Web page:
Just as with milk, there are varying fat and calorie contents for milk alternatives. Most are lower in protein than milk, but since they're all plant-based, no milk alternative contains cholesterol. Vitamins and minerals are added to many of the alternatives, making them nutritionally similar to milk.
A few have more calcium and vitamin D than milk! In particular, soy "milk" has the added advantage of isoflavones, known as phytoestrogens. Though the jury is still out on phytoestrogens, these substances may mimic estrogen and contribute to the slowing of bone loss due to decreasing estrogen levels associated with menopause.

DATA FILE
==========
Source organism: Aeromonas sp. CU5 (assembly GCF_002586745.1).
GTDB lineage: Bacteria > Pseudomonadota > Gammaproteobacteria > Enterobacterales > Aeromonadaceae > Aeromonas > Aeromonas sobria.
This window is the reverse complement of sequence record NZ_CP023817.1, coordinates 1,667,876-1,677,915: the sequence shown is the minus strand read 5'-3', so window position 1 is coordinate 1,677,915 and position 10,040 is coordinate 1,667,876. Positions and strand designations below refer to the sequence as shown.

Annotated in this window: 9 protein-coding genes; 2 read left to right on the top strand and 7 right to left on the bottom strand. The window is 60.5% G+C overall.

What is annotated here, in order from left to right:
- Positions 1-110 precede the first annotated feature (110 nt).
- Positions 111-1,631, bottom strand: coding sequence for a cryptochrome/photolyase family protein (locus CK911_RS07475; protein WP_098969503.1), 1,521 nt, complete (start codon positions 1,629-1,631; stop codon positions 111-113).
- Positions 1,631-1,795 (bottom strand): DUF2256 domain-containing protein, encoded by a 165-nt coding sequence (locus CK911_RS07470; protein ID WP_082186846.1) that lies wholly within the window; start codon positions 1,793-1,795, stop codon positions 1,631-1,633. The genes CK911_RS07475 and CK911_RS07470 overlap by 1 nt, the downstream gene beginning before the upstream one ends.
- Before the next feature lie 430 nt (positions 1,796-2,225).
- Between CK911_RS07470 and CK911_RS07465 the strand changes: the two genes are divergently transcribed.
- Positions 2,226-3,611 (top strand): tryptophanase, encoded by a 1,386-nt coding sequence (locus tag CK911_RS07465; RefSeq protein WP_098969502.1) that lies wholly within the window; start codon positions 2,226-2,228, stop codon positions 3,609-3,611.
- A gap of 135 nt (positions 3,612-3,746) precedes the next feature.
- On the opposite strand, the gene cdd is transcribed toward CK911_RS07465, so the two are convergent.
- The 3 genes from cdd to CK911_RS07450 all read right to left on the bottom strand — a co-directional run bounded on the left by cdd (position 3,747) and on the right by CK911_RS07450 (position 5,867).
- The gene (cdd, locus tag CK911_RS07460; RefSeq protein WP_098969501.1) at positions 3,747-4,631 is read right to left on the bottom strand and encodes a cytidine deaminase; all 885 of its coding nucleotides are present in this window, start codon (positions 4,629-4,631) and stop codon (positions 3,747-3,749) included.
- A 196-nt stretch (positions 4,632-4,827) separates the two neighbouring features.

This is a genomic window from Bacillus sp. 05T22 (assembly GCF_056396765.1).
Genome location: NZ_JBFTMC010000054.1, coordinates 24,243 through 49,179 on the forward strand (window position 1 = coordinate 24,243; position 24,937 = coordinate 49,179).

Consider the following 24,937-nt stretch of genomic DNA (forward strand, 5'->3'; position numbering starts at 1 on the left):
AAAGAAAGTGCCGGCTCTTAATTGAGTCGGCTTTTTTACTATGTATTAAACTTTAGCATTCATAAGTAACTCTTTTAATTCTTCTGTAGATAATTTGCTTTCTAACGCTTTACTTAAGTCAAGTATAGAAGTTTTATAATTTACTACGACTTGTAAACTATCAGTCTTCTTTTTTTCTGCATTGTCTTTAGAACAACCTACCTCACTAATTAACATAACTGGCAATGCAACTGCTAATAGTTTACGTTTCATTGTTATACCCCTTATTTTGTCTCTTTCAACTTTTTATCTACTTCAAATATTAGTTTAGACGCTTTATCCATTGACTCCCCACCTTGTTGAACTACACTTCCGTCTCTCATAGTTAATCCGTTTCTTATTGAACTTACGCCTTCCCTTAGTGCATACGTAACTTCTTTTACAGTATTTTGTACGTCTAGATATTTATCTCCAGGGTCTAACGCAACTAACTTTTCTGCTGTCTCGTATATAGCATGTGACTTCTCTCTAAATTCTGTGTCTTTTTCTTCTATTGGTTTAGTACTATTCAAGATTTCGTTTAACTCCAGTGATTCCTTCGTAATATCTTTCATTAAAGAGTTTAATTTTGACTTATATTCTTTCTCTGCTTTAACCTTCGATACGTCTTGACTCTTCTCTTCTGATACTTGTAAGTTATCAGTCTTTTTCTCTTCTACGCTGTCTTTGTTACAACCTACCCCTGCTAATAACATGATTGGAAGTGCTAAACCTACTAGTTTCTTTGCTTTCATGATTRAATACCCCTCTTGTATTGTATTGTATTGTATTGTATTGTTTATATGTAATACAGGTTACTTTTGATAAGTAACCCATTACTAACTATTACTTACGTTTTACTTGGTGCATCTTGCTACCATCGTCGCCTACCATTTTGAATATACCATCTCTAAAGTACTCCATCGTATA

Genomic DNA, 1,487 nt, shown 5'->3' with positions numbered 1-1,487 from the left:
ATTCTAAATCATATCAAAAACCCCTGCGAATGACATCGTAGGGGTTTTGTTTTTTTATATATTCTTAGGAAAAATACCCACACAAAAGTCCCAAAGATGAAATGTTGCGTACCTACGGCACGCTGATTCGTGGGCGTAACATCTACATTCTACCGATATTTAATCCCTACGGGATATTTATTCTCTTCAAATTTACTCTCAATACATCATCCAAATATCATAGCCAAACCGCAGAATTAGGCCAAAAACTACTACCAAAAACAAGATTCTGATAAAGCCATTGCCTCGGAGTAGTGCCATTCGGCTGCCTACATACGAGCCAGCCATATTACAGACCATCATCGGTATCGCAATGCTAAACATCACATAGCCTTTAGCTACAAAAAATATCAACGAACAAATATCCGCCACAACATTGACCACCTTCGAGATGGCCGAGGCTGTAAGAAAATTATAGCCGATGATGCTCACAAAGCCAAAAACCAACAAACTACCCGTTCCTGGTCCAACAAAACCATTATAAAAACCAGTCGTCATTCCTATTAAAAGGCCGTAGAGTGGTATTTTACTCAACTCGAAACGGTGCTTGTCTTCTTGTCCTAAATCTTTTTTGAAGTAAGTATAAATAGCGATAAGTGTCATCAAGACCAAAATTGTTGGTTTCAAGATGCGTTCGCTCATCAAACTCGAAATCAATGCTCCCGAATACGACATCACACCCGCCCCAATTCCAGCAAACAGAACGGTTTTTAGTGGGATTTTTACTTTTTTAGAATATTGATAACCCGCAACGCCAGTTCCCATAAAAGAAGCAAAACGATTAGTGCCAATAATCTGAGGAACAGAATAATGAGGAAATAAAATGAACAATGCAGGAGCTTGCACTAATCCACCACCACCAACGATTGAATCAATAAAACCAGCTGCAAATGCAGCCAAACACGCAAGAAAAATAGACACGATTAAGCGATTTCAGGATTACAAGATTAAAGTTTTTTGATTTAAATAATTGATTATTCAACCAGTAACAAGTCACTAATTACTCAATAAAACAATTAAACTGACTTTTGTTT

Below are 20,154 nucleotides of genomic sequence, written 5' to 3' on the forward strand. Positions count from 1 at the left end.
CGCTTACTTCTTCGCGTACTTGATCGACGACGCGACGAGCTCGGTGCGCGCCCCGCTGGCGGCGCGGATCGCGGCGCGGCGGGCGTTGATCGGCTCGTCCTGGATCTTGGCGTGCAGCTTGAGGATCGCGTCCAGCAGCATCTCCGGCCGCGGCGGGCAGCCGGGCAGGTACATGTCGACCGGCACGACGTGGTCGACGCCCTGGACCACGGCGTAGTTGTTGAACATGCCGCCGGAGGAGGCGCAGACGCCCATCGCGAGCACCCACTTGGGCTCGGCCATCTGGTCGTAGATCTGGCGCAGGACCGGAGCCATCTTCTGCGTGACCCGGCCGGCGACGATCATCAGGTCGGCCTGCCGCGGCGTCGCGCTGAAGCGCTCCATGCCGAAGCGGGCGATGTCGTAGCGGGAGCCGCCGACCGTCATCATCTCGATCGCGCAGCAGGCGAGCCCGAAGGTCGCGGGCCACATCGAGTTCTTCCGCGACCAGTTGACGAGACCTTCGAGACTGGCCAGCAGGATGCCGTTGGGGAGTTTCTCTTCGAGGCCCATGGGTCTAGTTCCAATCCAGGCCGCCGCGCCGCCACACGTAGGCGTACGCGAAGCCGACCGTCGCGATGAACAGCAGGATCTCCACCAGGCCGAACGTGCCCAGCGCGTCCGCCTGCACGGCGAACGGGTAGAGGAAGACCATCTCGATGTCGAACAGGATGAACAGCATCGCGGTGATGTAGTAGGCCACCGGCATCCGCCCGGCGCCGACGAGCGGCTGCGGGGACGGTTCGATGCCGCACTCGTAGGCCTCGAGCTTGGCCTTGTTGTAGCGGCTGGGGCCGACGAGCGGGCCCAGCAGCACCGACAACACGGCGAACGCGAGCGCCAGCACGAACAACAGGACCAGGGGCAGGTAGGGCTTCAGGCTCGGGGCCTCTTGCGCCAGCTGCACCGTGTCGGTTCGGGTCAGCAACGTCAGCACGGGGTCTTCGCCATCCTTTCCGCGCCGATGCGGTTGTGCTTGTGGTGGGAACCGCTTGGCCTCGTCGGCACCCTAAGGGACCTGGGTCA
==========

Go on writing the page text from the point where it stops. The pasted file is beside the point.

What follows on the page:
Some "milks," however, lack several nutrients, such as the calcium and vitamin D, that are rich in dairy milk. These two nutrients are key players in the prevention of osteoporosis. What's more, the calcium in milk alternatives, namely soy "milk," is not as well absorbed as the calcium in dairy milk.
For instance, it takes about 500 milligrams of calcium (typically tri-calcium phosphate or TCP) in soy "milk" to equal a 1-cup (8 fluid ounce) serving of dairy milk containing 300 mg of calcium. You might need to consume 2 cups of fortified soy "milk" to obtain 500 mg calcium.